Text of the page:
While on a joint-family vacation in the Okanagan for a week, my buddy Richard and I both had the unsurprising yet brilliant idea to bring a whisky to share. Surprisingly, however, neither of us selected a scotch or a Canadian whisky. I chose to bring Booker’s Bourbon, while my friend brought a bottle of Kirin Japanese whisky. Japanese whiskies are quite rare in the bottle shops where I live, and I’ve never seen Kirin before, but Richard had just recently returned from spending a year in his wife’s homeland of South Korea and had visited some of her relatives in Japan. Smart guy that he is, of course he grabbed something I wouldn’t have had a chance to try before. The information on the bottle was written almost entirely in Japanese characters, except for “Non-chill Filtered”, so we couldn’t figure out much except that this whisky is bottled at 50% abv.
My poor photography skills don’t show the true pale-straw colour of this dram. The nose was somehow vaguely familiar and I immediately identified it as a blended whisky by the distinct grainy-floral aroma that also offered a little vanilla and some orchard fruits. A bourbon-like character arrives after the dram breaths a bit. On the palate, Kirin whisky once again seemed familiar, reminding me a bit of a Johnny Walker Green Label… maybe… but perhaps just the Red Label. It’s pleasant enough, and quite easy-drinking, but not at all complex – some green apples, a hint of caramel and maybe a little oaky vanillins on the back end. Once again, slightly bourbony, so I expect American oak is involved in casking. The finish was short but fairly smooth, with a bit more oak and a slight twist of orange zest. I’m glad to have had the opportunity to give Kirin a try, even though it was somewhat uninspiring.
I’ve had a few of the Ballentine’s whiskies in my day, including the 18 and 21 year old blends, but none of them ever really grabbed my attention. Ballentine’s Finest is the flagship expression and one that I remember my father-in-law often having around before I helped him on his way toward single malt snobbery. I don’t think I have ever bought this whisky for myself but this particular bottle was a Christmas-time gesture from the family of one of the hockey players I coach. I’m certainly not one to look a gift horse in the mouth and I was impressed that they had gone out of their way to find out my preference for the uisge beatha. This dram is bottled at 40% abv.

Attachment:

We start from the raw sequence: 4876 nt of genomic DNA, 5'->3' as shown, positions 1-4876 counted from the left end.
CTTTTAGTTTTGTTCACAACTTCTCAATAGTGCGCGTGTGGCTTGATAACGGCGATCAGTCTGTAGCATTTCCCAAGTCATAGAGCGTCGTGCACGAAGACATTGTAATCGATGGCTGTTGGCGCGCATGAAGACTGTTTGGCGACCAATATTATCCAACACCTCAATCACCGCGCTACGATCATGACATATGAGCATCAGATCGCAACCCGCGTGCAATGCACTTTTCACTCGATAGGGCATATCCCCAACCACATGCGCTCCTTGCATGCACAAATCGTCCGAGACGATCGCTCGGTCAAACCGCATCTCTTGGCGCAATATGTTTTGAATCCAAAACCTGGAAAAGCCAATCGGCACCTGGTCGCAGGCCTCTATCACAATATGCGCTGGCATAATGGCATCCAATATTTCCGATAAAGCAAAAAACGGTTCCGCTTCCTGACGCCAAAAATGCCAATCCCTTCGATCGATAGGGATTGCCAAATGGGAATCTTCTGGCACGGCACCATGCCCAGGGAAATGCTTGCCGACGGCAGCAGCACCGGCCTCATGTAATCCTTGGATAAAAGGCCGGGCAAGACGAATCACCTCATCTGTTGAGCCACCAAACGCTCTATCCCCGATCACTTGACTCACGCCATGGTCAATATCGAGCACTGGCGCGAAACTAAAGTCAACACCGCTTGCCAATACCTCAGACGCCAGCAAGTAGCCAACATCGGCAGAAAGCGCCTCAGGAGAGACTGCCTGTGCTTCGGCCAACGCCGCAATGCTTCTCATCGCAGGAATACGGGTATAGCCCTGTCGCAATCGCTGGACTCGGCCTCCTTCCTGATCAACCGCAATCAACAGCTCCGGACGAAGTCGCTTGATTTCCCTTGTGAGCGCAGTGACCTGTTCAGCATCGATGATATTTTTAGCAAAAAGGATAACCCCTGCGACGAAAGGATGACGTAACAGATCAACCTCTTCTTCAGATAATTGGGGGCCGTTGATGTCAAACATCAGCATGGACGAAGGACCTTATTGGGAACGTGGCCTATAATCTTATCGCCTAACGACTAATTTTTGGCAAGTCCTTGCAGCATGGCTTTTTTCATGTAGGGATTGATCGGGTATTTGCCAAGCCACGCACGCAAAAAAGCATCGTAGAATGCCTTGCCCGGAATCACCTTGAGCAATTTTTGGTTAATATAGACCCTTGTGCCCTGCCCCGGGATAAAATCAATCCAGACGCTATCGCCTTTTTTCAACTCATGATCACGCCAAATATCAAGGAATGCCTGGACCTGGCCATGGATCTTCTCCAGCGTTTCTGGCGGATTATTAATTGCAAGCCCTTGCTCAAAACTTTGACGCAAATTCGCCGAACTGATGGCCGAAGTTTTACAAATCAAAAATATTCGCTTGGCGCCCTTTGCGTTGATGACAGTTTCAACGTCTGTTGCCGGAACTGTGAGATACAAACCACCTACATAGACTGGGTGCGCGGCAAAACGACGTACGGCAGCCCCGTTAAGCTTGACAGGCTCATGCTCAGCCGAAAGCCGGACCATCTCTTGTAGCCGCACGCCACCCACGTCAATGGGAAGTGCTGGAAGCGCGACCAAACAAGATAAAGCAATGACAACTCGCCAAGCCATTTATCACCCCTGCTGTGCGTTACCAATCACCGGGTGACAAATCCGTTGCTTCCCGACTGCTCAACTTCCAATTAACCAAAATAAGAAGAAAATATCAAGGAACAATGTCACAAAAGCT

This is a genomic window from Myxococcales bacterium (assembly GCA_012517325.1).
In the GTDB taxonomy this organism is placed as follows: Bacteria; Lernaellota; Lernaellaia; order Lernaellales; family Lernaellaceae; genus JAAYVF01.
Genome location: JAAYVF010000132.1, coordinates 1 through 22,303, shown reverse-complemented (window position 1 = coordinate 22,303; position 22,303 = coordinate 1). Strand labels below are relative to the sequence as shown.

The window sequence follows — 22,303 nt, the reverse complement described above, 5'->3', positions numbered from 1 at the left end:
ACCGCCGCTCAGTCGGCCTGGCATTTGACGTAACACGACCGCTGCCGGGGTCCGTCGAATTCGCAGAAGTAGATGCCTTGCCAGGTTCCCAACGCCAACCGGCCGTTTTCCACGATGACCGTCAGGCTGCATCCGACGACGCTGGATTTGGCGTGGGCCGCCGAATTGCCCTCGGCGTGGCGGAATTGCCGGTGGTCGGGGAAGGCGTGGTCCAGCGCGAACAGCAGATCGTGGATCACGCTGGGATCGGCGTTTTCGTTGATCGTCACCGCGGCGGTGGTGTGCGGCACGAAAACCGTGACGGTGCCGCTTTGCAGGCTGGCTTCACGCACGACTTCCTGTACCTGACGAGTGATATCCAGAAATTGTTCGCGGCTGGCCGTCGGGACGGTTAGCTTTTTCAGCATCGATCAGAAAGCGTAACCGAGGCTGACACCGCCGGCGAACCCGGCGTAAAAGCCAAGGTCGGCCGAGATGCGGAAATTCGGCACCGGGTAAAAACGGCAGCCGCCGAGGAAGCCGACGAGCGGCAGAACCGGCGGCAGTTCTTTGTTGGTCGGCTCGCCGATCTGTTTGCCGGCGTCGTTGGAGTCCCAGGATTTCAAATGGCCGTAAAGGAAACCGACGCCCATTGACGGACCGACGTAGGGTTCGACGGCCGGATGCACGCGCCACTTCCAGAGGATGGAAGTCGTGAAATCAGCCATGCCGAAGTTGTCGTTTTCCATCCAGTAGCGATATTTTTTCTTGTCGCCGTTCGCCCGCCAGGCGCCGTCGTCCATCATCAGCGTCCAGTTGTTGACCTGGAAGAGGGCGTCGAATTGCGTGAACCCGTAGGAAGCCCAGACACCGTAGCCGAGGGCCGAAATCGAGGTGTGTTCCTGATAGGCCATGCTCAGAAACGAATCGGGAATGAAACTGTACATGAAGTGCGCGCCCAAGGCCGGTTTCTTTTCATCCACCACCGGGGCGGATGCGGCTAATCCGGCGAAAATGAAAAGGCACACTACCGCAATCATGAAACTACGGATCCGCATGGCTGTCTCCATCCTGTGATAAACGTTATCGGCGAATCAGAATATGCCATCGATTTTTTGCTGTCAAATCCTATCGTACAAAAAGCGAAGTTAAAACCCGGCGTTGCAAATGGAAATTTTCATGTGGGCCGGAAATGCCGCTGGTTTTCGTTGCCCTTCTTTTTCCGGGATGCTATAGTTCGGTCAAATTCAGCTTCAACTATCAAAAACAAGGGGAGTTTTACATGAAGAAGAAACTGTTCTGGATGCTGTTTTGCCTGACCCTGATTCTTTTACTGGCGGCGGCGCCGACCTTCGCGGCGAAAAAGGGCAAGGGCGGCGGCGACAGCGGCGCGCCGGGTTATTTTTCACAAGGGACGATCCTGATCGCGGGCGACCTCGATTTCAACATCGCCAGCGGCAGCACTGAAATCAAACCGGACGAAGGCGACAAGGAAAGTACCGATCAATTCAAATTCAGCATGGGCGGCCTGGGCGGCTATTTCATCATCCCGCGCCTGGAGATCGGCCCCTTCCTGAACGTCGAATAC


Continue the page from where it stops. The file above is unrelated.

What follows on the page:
To the Eye
Pale gold with flashes of brighter yellow. Skinny legs rapidly drop down the sides of my glass.
In the Nose
Surprisingly… almost non-existent. For a second I thought that perhaps an Ardbeg I’d enjoyed a couple nights earlier might have fried my olfactory senses! Ballentines has very very little offer on the nose. It smells whisky-ish but everything is so faint and subtle that I really can’t pick out any individual aromas. The empty glass was always full of caramel and vanilla but shouldn’t a full glass possess the superior nose?
On the Tongue
Quite smooth but a rather single-note profile. During each tasting session, I chewed and chewed on this one but wasn’t able to tease much out for my tasting notes… Slightly sweet, a little vanilla, a little oak, maybe a hint of charcoal. The finish is medium short, a bit longer than I expected, actually, with a slow smoulder of alcohol and a few lingering baking spices.
Ballentine’s Finest is not an undrinkable whisky but it is the least scotch-like scotch I have ever had – it actually reminds me more of a mass-produced, run of the mill rye mixer. This whisky tastes more like the ones I was drinking 15-20 years ago and I can see it working better with a splash of soda or ginger ale in a rocks glass than it does neat from a Glencairn. But that’s not why I buy scotch, so the only way another bottle of this dram ends up in my cabinet is if I get another one as a gift.